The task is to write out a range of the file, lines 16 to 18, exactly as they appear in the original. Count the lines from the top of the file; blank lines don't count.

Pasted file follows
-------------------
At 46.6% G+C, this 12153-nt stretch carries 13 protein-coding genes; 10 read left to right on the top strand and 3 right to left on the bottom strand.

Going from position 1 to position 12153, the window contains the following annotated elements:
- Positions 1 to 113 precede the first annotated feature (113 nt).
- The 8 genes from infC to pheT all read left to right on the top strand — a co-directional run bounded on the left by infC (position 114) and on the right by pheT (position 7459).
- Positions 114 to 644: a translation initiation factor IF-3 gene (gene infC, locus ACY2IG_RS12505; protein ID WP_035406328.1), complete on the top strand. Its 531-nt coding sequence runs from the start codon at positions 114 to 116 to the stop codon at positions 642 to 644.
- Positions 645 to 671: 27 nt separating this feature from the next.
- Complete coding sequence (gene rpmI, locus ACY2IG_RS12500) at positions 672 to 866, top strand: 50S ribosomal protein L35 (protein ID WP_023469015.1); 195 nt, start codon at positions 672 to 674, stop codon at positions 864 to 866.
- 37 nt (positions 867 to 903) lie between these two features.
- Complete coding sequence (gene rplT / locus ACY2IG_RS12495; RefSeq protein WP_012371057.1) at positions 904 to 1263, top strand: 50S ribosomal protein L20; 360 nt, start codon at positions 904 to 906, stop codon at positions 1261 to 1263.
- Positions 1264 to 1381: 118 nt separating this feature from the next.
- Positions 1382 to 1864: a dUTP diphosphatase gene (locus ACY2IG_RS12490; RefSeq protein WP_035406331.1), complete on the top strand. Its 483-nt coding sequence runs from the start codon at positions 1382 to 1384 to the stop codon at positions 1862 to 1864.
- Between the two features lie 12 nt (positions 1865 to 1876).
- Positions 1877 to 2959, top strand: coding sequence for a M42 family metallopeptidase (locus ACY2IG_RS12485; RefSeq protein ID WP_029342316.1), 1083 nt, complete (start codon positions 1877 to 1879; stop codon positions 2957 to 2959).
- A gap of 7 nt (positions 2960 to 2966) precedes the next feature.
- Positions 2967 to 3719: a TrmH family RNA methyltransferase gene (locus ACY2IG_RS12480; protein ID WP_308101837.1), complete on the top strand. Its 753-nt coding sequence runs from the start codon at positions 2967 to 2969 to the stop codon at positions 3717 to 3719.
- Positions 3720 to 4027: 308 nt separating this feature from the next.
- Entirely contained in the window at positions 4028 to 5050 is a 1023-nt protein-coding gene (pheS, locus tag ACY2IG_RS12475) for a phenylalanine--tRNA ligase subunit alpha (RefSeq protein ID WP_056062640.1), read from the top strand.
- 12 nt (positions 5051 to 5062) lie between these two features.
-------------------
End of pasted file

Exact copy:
- Positions 3720 to 4027: 308 nt separating this feature from the next.
- Entirely contained in the window at positions 4028 to 5050 is a 1023-nt protein-coding gene (pheS, locus tag ACY2IG_RS12475) for a phenylalanine--tRNA ligase subunit alpha (RefSeq protein ID WP_056062640.1), read from the top strand.
- 12 nt (positions 5051 to 5062) lie between these two features.